Heller Gets Romantic

June 28th, 2011 by Max Allan Collins

Publisher’s Weekly – where a rave review of the upcoming BYE BYE, BABY appeared recently – has just further showcased the new Heller novel with an interview with me in the current issue. Nate Heller is the “Zelig” of mystery fiction, we’re told. For a while he was the Forrest Gump of mystery fiction, but now he’s Zelig again, it would seem. Either way’s cool with me.

Romantic Times – where “Barbara Allan” has frequently received wonderful reviews and where I have never been individually reviewed (before) – has offered a splendid BYE BYE, BABY review. Check this out:

Genre: Mystery/Suspense/Thriller, Mystery, Historical

Sharp dialogue, perfect pacing, fascinating characters and the unraveling of a mystery that has always caught the public’s imagination makes for riveting fiction. This is a Hollywood novel that’s more interesting than the true story — if, in fact, it’s not what really happened anyway. Collins’ twist on this American mystery simply can’t be put down until the last page has been read.

In 1962, Marilyn Monroe is being harassed by everyone from her studio to the president and his brother, who want her to disappear almost as much as they want to bed her. Marilyn asks PI Nate Heller to tap her phone so she’ll have a record of the calls. Nate finds out she’s already being tapped — by the CIA, the FBI and the mafia. An icon whose connection to the White House makes her an object of interest for too many parties, Marilyn turns up dead not long after Nate plants the bug — by all accounts either a suicide or an accident. Nate’s not buying it and feels he owes it to her to find out what happened. (FORGE, Aug., 336 pp., $24.99)

Reviewed By: Pat Cooper

Canada’s National Post interviewed me for an article about continuing iconic characters, as I have with Mike Hammer and as Jeff Deaver is doing with James Bond. A nice little article worth checking out.

This article gives us the 13 most infamous Irish gangsters – and the first is Mickey Spillane…not Mike Hammer’s Mickey, but the real-life mob guy with whom our Mickey was frequently confused. Also include is John Looney, who likely would not have made this list without his latterdary ROAD TO PERDITION fame (which rates a mention).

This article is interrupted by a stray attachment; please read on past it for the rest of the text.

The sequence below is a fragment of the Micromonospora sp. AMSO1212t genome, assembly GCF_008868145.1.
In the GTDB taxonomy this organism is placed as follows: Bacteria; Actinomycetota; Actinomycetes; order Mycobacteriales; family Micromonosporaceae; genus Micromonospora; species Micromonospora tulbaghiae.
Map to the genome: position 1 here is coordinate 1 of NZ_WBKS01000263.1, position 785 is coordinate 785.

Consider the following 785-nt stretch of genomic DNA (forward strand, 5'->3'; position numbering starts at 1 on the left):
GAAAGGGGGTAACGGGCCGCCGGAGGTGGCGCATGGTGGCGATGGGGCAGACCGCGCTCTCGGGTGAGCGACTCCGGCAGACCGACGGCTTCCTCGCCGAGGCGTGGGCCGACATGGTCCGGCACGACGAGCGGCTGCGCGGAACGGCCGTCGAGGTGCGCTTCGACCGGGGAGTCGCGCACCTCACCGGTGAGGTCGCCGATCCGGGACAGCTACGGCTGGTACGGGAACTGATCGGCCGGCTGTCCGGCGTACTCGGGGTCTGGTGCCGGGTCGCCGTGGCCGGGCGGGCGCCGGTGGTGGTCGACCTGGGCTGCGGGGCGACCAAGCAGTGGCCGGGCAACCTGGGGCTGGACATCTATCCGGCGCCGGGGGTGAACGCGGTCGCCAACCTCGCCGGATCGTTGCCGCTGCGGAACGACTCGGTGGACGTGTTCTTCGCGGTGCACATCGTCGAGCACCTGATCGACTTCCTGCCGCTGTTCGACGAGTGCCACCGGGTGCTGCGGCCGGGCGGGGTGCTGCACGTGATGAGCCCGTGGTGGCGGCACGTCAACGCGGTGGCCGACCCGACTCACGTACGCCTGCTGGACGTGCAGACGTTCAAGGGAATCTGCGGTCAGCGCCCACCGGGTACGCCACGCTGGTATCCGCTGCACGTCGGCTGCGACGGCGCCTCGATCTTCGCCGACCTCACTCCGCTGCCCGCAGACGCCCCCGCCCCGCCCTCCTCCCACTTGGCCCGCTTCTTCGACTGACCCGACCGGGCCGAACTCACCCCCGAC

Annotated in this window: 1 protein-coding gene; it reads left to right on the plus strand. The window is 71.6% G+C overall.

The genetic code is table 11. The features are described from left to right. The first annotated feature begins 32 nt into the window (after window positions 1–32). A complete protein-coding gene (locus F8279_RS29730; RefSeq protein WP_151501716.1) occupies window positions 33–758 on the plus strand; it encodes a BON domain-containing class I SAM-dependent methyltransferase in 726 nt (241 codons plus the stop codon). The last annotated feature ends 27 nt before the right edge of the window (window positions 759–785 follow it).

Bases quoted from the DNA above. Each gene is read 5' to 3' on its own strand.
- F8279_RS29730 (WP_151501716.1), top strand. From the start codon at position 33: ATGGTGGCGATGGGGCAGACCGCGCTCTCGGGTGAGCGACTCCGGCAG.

The amazing Paul Bishop has been kind enough to talk up the forthcoming Heller collection, CHICAGO LIGHTNING, at his fun site, as well as the AmazonEncore reprints of the first twelve novels in the saga.

Out of the blue comes a nice little write-up on my years on the DICK TRACY strip. Two quibbles: Flattop is a ‘40s villain, not a ‘30s one; and frankly my years on the strip don’t have many naysayers that I ever heard about.

I was a little shocked, if pleasantly so, to discover this really smart and appreciative review of my 2001 security-cam feature, REAL TIME: SIEGE AT LUCAS STREET MARKET. This is worth a look.

Somebody else out there in the cyberverse has noticed my DVD collection, SHADES OF NOIR – with an emphasis on the Quarrry short film, “A Matter of Principal.” The writer has no idea a novel and film were expanded from that, but it’s a nice write-up, anyway.

Successful novelist Jonathan Maberry has gathered Scribes nominees together for a joint interview, of which I am a part.

And at the Top Suspense blog, we’re still discussing techniques of suspense, with my contribution finally getting posted.

The rave reviews of the Criterion DVD/Blu-ray of KISS ME DEADLY (often with nice mention of my documentary, MIKE HAMMER’S MICKEY SPILLANE, a special feature on the disc) keep rolling in.

This KISS ME DEADLY review has lots of information but opinions that seem questionable (though the guy likes my documentary, so he’s not all bad).

And here’s another KISS ME DEADLY review.

And another.

And another – one of the most interesting.

Finally, please check out Ed Gorman’s coverage at his blog of the passing of the great Marty Greenberg. My comments about him as an editor and man are included. If you have been a reader of mystery and/or science-fiction short stories in the past four decades or so, you have been touched by this wonderful man.


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